Your evaluation is so precise and fair. She started out really well, but after several books Scarpetta and those around her have been involved in some eternal, nightmareish conspiracy (the world against Scarpetta, Lucy and whatshisname). No sensible reader could believe in those plots.


    3. I have liked a lot of cornwell books. Somehow down the line I lost interest.

      Here is my Crime Fiction Alphabet: P post!


    4. Bernadette – I agree with you completely about Cornwell. I, too, really enjoyed her writing. Then, as you say, something happened. The plots have become increasingly implausible and as you say, graphically violent for no plot-related reason. Sad…


    5. Norm/Uriah says:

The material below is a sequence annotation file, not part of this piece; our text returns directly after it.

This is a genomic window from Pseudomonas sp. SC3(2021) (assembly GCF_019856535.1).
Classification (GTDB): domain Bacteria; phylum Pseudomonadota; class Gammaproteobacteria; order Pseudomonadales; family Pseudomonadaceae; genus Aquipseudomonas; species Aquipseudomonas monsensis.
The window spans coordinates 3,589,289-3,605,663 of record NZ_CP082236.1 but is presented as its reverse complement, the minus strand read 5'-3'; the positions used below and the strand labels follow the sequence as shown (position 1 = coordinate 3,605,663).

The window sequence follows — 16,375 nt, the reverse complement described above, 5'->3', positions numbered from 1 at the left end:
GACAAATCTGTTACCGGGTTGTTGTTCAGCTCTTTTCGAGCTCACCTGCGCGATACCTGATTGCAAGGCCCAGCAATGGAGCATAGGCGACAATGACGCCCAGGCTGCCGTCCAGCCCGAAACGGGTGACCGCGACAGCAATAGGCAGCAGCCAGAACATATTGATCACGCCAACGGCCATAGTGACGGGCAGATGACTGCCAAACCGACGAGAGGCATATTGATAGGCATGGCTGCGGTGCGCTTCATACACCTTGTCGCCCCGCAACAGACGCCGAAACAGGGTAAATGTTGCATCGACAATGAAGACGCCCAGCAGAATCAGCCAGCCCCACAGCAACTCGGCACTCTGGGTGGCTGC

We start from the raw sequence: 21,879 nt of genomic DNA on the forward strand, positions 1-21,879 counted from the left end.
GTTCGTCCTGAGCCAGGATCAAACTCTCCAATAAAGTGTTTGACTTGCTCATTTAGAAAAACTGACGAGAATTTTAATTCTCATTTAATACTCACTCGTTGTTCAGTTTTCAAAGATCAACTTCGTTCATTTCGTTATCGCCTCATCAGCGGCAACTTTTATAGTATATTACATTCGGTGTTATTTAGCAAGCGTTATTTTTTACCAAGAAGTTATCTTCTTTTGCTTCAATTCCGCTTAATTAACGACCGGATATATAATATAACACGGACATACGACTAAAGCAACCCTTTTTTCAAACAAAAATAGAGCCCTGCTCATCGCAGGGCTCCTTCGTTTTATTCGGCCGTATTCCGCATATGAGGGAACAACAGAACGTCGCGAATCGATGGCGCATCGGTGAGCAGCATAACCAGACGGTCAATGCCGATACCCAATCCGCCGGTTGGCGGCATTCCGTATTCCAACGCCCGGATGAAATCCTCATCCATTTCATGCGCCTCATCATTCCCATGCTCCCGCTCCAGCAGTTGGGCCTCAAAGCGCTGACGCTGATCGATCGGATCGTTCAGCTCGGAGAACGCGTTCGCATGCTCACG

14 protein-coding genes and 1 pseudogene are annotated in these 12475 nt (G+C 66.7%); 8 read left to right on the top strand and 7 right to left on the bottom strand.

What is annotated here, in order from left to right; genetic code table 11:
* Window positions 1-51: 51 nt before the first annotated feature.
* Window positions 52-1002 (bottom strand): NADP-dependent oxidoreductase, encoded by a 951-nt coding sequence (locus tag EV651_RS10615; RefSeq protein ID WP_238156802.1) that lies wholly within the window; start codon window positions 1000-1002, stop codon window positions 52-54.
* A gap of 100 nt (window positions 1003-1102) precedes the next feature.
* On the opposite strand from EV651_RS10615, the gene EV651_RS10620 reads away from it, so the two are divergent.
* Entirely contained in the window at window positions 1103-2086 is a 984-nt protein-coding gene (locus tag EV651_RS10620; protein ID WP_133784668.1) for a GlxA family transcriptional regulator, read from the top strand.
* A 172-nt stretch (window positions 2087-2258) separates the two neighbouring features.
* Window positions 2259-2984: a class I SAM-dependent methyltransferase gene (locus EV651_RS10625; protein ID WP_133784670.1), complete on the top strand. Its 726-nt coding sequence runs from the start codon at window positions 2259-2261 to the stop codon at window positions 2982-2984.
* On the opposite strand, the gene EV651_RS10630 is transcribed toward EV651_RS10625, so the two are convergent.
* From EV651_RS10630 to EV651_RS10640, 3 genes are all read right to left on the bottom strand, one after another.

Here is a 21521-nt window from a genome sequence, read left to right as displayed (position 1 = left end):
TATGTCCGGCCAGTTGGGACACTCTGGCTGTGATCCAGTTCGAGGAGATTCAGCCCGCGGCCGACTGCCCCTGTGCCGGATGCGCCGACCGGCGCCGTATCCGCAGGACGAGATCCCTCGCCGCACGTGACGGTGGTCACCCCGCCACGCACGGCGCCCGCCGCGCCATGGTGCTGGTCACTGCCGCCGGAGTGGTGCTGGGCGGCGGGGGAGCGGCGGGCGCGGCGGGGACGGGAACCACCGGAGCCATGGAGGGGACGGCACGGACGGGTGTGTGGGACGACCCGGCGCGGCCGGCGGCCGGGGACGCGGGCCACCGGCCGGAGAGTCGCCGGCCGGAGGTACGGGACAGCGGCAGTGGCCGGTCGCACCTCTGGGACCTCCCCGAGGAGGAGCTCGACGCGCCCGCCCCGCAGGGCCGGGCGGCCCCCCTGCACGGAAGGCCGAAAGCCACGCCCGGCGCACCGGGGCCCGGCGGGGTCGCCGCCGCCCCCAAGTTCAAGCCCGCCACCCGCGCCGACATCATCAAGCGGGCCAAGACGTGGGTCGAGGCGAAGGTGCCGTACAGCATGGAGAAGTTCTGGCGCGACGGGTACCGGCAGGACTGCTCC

I agree Bernadette. I used to rush down and buy the latest Cornwell in hardback and then she or I changed. I think she forgot to write believable plots after about From The Potter’s Field, and I became so irritated with the brainless behaviour of Lucy I lost interest.
      I think I delved back into the series with Point of Origin, Blow Fly, Trace to see if she had improved. :o(


    6. Maxine says:

      Sorry to chime in rather than provide an elegant variation, but I agree too. Thomas Harris (who was perhaps the precursor of Cornwell?) is similar but has not written so many books. (I liked Red Dragon, was disturbed by the gruesomeness of Silence of Lambs, left it in hotel room but did quite like it, hated Hannibal and did not touch Hannibal Rising with a bargepole).

      The Scarpetta books began well apart from the killing bits – but they soon got so slooooooow and boring, people dying in one book and reappearing several books later after reading endless pages of misery about it, boring descriptions of gated communities and home security features, etc. (Run out of plot ideas?) Anyway, I gave up after the first half dozen and don’t regret it for a minute.


    7. Pingback: Goodbye to the Crime Fiction Alphabet « Reactions to Reading